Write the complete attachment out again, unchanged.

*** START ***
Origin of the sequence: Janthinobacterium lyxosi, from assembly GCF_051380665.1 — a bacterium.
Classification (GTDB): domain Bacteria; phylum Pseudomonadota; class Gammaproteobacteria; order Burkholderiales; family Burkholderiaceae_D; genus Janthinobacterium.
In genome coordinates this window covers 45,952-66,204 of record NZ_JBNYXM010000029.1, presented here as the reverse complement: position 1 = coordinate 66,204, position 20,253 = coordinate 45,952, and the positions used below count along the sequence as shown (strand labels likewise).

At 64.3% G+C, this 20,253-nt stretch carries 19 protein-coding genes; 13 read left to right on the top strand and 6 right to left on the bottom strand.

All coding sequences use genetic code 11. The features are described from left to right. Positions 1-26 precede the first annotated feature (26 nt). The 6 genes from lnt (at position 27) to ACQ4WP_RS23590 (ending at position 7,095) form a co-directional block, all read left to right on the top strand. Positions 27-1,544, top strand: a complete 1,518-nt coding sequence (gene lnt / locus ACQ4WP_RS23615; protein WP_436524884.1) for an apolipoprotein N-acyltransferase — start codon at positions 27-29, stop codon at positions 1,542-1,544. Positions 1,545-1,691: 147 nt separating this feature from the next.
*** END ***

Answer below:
Origin of the sequence: Janthinobacterium lyxosi, from assembly GCF_051380665.1 — a bacterium.
Classification (GTDB): domain Bacteria; phylum Pseudomonadota; class Gammaproteobacteria; order Burkholderiales; family Burkholderiaceae_D; genus Janthinobacterium.
In genome coordinates this window covers 45,952-66,204 of record NZ_JBNYXM010000029.1, presented here as the reverse complement: position 1 = coordinate 66,204, position 20,253 = coordinate 45,952, and the positions used below count along the sequence as shown (strand labels likewise).

At 64.3% G+C, this 20,253-nt stretch carries 19 protein-coding genes; 13 read left to right on the top strand and 6 right to left on the bottom strand.

All coding sequences use genetic code 11. The features are described from left to right. Positions 1-26 precede the first annotated feature (26 nt). The 6 genes from lnt (at position 27) to ACQ4WP_RS23590 (ending at position 7,095) form a co-directional block, all read left to right on the top strand. Positions 27-1,544, top strand: a complete 1,518-nt coding sequence (gene lnt / locus ACQ4WP_RS23615; protein WP_436524884.1) for an apolipoprotein N-acyltransferase — start codon at positions 27-29, stop codon at positions 1,542-1,544. Positions 1,545-1,691: 147 nt separating this feature from the next.